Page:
By Praveen Kannan and Anna Strokolyst The Hotspot Shield team believes the internet should be open and secure …
MTV put catfishing on the map, a term used to describe a scenario where someone is lured into a relationship by means of a fictional online persona. It’s become super common, and despite us being aware of the dangers of online dating, people are still falling victim—and losing a boatload of cash in the process.
Here are the states where you’re most likely to fall prey to a catfish scam, and how much money you’ll likely lose along the way.
States you’re most likely to become a victim of catfishing
The top 5 states, based on a recent study, have been adjusted for population. According to the FBI’s 2016 romance fraud data, California has the largest quantity of reported catfish episodes per year at 1,595 (if it wasn’t reported, or if the victim didn’t lose money, it isn’t recorded in these stats). But California has a far larger number of people than some other states, so that number is misleading. When you adjust for population, Alaska tops the list. Turns out, fishing in Alaska is even more popular than we thought.
States you’re least likely to become a victim of catfishing
- North Dakota
- Rhode Island
- South Dakota
- Washington, DC
What’s notable here is that, when adjusted for population, the least likely states to become a victim of catfishing are all in the east. Take a look at the most likely states again. They’re all in the west. Why is the west more susceptible? That’s a good question…
How much money do people lose on average in catfish scams
We typically think of catfish scams as situations where people fall for someone online who is not who they say they are. In the end, it’s generally just the victim’s feelings that are hurt, right?
In the United States, the average victim lost more than $15,000 per catfish scam. In total, catfish scams cost victims in the U.S. $187 million each year. The states where victims lose the most money?
- New Mexico
If you’re a catfishing victim in Arkansas, on average you will lose a whopping $37,000 to your scammer.
The reason catfish scams are so valuable is that people form emotional connections with these fictitious personas. They fall in love, they give their heart. Despite the red flags, they can’t see past that connection, so when the person they love asks them for money to help with their financial troubles; or their divorce legal fees so they can be together; or money to pay for flights to come out and see them in person, the victims are far more likely to pay up. In some cases, these online relationships can go on for years before the request for money arrives. The bond the victim has formed, at that point, is incredibly deep.
A recent catfish scam example
Case in point: Diane Amanda Standish, a woman who found love on Match.com. Or, at least, she thought she had found love.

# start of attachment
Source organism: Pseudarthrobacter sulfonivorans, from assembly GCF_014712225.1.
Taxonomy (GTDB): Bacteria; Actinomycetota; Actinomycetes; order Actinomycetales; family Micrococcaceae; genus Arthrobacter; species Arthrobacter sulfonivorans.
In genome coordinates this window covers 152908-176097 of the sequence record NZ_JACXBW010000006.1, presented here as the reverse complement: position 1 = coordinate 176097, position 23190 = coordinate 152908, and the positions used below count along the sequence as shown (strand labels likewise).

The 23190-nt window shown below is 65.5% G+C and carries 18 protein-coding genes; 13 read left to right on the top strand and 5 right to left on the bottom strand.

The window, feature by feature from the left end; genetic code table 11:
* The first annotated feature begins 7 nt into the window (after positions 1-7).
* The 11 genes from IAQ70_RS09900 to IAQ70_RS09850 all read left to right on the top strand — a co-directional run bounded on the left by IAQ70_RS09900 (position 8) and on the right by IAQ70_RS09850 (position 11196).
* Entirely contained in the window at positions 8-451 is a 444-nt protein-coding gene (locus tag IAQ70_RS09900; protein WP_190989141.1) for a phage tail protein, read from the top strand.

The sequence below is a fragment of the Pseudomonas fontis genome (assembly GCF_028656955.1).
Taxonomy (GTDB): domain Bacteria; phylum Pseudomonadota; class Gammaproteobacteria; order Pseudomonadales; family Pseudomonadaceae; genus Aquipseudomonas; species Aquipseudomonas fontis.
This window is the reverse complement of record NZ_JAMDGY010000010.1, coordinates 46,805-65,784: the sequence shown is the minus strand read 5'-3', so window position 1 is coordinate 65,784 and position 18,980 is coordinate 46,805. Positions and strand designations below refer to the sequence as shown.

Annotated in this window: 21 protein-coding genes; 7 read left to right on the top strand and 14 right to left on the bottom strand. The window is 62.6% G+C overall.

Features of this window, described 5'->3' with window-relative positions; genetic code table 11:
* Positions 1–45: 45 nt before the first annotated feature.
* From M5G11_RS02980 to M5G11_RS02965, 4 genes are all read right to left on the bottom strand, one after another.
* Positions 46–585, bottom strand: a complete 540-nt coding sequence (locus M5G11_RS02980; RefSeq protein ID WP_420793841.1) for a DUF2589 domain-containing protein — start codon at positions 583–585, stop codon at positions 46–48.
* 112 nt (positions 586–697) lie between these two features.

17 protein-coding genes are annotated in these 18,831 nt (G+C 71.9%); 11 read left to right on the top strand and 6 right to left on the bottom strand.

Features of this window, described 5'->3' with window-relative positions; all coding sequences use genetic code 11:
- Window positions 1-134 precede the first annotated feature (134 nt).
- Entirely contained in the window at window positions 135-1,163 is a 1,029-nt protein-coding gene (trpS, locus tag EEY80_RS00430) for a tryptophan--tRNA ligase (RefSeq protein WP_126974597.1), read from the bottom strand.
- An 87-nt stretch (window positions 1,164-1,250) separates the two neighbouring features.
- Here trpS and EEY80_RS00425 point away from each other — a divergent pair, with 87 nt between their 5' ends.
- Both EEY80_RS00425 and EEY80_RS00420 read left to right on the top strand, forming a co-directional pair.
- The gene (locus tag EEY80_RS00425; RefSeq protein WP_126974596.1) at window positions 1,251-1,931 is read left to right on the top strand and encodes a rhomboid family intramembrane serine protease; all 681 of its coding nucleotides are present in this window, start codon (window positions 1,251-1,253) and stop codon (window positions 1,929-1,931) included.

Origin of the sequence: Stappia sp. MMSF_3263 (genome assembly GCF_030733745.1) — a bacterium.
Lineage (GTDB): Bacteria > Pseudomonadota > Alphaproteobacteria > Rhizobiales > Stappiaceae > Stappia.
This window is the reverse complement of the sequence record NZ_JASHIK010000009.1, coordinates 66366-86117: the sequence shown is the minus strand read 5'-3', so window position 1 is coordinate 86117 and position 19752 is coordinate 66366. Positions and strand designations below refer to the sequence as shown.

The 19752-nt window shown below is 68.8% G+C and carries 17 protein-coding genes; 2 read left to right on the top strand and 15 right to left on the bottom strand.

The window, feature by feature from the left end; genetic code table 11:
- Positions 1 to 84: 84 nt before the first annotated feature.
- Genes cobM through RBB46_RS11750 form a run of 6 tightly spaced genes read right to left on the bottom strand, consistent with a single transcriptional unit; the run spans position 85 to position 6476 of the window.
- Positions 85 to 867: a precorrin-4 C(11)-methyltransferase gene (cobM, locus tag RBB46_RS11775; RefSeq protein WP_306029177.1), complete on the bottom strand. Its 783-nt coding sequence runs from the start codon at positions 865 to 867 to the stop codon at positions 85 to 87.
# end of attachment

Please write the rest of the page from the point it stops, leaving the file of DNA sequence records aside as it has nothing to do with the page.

The man she believed was her soulmate was Jerry Michael, aka Darnell Michael, a German contractor developing a project in Bakersfield, California. Of course, Jerry was not who he said he was. The man in the photo was actually Flamur Gashi, a former Bosnian ambassador who was married with two children and had no idea his image was being used in a catfishing love scam.
The scammer had asked Diane for money to help with his divorce, among other things. Diane said she loved the man, and wanted to help any way she could. And she deemed Match.com a reputable dating site and so she “didn’t have a reason to question it.”
In total, she paid $270,000.
Then, the scammer vanished. And according to authorities, so has all her money. As with many of these cases, once you pay a scam, there’s little-to-no chance you will ever see that money again.
How to protect yourself from catfish scams
- Be on your guard. It goes without saying, but people have a tendency to fudge the truth online—be it a photo of themself from 10 years earlier or, in the worst of cases, an entirely fictitious character. If you go into every online dating conversation with this in mind, you’ll be more likely to spot red flags as they arrive.
- Do some digging. With today’s technology, it’s pretty easy to determine if someone is who they say they are. For example, if you have their email, you can search on Facebook for people via email to verify the account. If you know their profession, subtly quiz them on it. Google search the person’s name and the location they live to find evidence of them being a real person. If nothing shows up in all of your searches, this is a red flag.
- Never send any money. Catfish scammers will likely try to get you off the dating app and chat to you via text or email. This is where they can then start laying the foundation for money. Never give anyone you met online money, especially if all you’ve ever done is chat on the phone.
- Ask them to Skype or Facetime. If someone is unwilling to show their face, that’s a major red flag.
- Protect your own identity with Hotspot Shield. Hotspot Shield is a free app that keeps you anonymous online. This prevents hackers or scammers from tracking your every move.
- If something seems fishy, ask a friend. If you’re falling for someone and that emotional connection is strong, it can be tough to see through the mist. So, ask a friend to take a look with fresh, unattached eyes—and take their advice to heart. If they deem something to be wrong, take it seriously and do your due diligence. You don’t need to be untrusting, you just need to keep your eyes wide open.